lost language

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I couldn’t help but overhear their conversation. I wasn’t trying to eavesdrop, but the quaint restaurant had only four or five tables with people finishing their late dinners. I had worked late and was eating alone which is very rare for me.

My wife and youngest were out of town and the two big girls were doing their own thing. I went as much to see my buddy Brad, who runs the place, as I was in need of something to eat.

In between chats I clearly heard some interesting conversations. The party of four just to my left were having fun visiting and catching up with neighbors. Well, three were doing the catching and one was doing the pitching. Have you ever heard a conversation where one person seems to be dominating it?

I’m not sure what her real name was, but her husband’s name was Greg. My guess is that she was the only one in the world that referred to him as Gregory. As she carried the conversation giving her trapped audience a play by play, chapter by chapter, accounting of her “Gregory’s” life, I was taken by her accent.

I’m not sure what the accent is called, I think it used to be called “Yuppy”? But I thought the language was pretty much extinct? A lost language. Not so…

As Muffy spoke, thoughts of Thurston Howell The 3rd came to mind. The reader might know the voice better as Jim Backus who was also the voice of Mr. McGoo, but the accent was from when Backus played the millionaire on Gilligan’s Island.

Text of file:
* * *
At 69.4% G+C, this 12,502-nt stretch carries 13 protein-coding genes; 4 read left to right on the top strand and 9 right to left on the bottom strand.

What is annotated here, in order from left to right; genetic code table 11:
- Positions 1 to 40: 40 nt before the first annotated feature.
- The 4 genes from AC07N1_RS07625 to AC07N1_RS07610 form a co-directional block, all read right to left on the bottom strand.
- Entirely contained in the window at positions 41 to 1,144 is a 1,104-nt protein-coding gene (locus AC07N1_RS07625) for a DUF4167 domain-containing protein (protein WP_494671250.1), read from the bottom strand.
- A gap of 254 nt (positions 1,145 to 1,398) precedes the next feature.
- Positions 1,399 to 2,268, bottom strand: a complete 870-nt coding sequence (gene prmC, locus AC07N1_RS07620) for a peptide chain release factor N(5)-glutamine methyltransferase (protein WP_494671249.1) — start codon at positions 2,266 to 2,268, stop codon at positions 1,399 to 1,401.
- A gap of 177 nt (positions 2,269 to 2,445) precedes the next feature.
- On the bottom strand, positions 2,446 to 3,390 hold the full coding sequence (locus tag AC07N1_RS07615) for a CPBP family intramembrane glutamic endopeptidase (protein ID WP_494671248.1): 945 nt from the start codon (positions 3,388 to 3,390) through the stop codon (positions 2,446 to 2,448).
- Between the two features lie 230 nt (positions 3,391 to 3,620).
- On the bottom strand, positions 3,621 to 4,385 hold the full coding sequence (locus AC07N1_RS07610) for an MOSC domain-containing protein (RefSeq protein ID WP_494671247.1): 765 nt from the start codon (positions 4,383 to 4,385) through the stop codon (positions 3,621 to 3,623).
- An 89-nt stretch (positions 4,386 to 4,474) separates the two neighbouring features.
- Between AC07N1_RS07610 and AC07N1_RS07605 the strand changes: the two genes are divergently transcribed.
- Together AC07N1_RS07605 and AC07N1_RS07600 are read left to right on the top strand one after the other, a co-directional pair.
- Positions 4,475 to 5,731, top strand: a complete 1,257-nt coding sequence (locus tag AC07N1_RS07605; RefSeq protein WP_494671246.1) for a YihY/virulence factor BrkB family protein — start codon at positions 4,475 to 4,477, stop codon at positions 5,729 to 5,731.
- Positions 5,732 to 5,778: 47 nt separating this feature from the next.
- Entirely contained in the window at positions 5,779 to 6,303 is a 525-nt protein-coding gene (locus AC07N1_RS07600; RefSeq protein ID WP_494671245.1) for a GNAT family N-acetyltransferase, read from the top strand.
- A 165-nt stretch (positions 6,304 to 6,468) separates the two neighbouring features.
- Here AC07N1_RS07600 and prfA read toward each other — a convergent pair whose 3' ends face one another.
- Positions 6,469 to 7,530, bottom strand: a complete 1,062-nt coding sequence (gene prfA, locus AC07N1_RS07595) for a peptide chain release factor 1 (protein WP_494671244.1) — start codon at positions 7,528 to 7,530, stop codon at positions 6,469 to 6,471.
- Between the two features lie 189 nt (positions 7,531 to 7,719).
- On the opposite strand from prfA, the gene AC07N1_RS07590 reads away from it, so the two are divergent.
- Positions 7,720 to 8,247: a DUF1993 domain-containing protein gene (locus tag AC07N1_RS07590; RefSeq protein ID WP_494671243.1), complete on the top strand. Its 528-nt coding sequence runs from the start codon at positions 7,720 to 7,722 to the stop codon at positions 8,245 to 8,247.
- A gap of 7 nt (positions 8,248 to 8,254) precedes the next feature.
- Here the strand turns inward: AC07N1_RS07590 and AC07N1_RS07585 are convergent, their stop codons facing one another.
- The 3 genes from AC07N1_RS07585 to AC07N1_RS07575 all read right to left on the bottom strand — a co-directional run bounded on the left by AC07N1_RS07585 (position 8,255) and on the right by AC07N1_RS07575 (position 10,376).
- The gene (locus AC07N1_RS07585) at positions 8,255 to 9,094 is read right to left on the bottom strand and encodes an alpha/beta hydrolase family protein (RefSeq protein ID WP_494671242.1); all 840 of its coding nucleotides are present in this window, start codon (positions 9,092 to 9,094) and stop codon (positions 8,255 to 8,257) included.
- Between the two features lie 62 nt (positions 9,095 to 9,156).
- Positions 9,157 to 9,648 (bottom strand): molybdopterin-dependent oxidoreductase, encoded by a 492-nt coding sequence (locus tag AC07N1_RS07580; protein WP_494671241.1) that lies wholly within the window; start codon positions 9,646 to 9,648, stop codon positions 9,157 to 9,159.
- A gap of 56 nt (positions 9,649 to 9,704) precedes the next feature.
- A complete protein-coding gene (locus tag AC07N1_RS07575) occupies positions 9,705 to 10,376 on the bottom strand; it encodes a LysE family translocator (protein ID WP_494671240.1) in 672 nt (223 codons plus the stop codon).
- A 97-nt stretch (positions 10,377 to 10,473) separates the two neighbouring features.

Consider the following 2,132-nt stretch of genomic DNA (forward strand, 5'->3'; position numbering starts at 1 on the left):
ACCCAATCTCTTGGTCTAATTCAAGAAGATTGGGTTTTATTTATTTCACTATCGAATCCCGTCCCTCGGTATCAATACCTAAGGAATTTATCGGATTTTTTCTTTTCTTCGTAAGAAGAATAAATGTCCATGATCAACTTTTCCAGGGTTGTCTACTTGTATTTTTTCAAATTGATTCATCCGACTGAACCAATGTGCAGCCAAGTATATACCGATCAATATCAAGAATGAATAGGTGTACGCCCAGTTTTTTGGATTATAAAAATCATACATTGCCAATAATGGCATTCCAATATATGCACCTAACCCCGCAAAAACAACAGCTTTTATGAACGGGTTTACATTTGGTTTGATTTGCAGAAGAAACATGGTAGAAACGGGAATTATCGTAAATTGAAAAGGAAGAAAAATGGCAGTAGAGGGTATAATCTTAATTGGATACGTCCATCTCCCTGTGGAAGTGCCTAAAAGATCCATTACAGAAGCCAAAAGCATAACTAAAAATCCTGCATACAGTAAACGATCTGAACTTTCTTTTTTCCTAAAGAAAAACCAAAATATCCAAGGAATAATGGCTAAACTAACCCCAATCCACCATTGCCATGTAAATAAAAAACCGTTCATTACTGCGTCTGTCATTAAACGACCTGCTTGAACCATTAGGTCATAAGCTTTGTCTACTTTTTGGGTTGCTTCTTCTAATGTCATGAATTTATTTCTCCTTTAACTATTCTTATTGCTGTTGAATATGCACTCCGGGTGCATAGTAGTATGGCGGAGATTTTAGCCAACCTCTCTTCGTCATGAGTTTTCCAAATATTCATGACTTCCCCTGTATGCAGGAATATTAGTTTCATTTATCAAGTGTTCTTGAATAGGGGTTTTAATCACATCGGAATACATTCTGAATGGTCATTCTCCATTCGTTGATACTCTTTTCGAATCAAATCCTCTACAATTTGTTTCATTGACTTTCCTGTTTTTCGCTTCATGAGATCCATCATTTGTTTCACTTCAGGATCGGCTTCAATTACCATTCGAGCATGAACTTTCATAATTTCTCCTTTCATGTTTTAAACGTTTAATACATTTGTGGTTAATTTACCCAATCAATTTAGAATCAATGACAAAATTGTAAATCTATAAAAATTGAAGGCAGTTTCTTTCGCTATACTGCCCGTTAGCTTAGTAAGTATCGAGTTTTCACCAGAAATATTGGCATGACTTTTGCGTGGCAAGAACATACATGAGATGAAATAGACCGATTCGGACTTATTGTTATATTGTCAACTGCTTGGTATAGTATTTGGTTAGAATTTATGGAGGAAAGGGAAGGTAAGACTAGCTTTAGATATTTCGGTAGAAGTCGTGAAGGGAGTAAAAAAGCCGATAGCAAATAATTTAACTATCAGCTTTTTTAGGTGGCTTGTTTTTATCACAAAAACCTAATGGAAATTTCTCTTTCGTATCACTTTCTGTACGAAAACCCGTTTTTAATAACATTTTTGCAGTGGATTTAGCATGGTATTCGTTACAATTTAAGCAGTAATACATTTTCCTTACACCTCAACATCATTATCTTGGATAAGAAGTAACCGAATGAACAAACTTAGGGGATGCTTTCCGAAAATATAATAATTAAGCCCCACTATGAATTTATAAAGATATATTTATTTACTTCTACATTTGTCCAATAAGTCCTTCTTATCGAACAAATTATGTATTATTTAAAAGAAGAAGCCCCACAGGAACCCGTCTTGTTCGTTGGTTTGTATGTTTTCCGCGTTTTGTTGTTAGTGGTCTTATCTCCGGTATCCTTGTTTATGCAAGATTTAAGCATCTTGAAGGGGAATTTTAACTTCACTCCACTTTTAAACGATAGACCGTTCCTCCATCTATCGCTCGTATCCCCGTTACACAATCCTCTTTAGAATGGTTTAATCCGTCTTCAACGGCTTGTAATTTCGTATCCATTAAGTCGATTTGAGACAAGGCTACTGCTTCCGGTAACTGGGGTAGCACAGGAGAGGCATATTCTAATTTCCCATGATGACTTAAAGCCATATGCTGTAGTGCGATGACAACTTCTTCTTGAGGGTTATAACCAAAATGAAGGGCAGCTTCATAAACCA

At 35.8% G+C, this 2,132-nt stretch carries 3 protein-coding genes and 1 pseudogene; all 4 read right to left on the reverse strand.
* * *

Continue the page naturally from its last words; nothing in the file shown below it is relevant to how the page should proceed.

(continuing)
For the younger reader, it might be better remembered from the role of Winthorp, from the movie Trading Places, played by Dan Aykroyd that calls to mind the accent in question.

As Muffy continued to share Gregory’s silly escapades while, at Stanford, her words grew like balloons in sound at the ends of each word. I had my ear tuned, in order to hear mother of all words in the almost lost art of Yuppy speak. That perfect and favorite word for them is “gauche.”

As I recall, gauche covers just about anything or anybody they don’t like or aren’t like them.

Like many of us, we tend to be drawn to people we have things in common with. If we happen to excel at a particular task or subject, we will naturally put more emphasis on it.

In truth, I don’t think there’s anything wrong with enjoying a gift given to us by God and working to develop the gift. The problem occurs I think when what we have or what we do with those gifts comes to define our lives.

The shallow lives of many of those people are defined by their culture. The culture of success and sophistication become the thing the yuppies’ worship. In fairness to the culture of people who like to take twice as long to pronounce their words, I wonder if we as Christians act so differently?

Sure we understand our gifts were provided by God to all of us. We also grasp that He gave us free will in order to acknowledge Him and use our choice of discipline and perseverance in order to hone our gifts.

The problem I see in the modern church is the majority of us are speaking our religious talk and somehow exclude the lost from our exclusive world. Like the yupsters, we don’t invite them into our inner circle until they’ve somehow earned enough culture of Christianity and the sophistication to be sworn in.

For those of us inside our privileged club already know that this kind of attitude and action break the foundational bylaws of our Christian Club. “For all have sinned and fall short of the glory of God.”

It starts with grace… I just need to be reminded once in a while…

Lest I be considered “gauche” by the only One who really matters…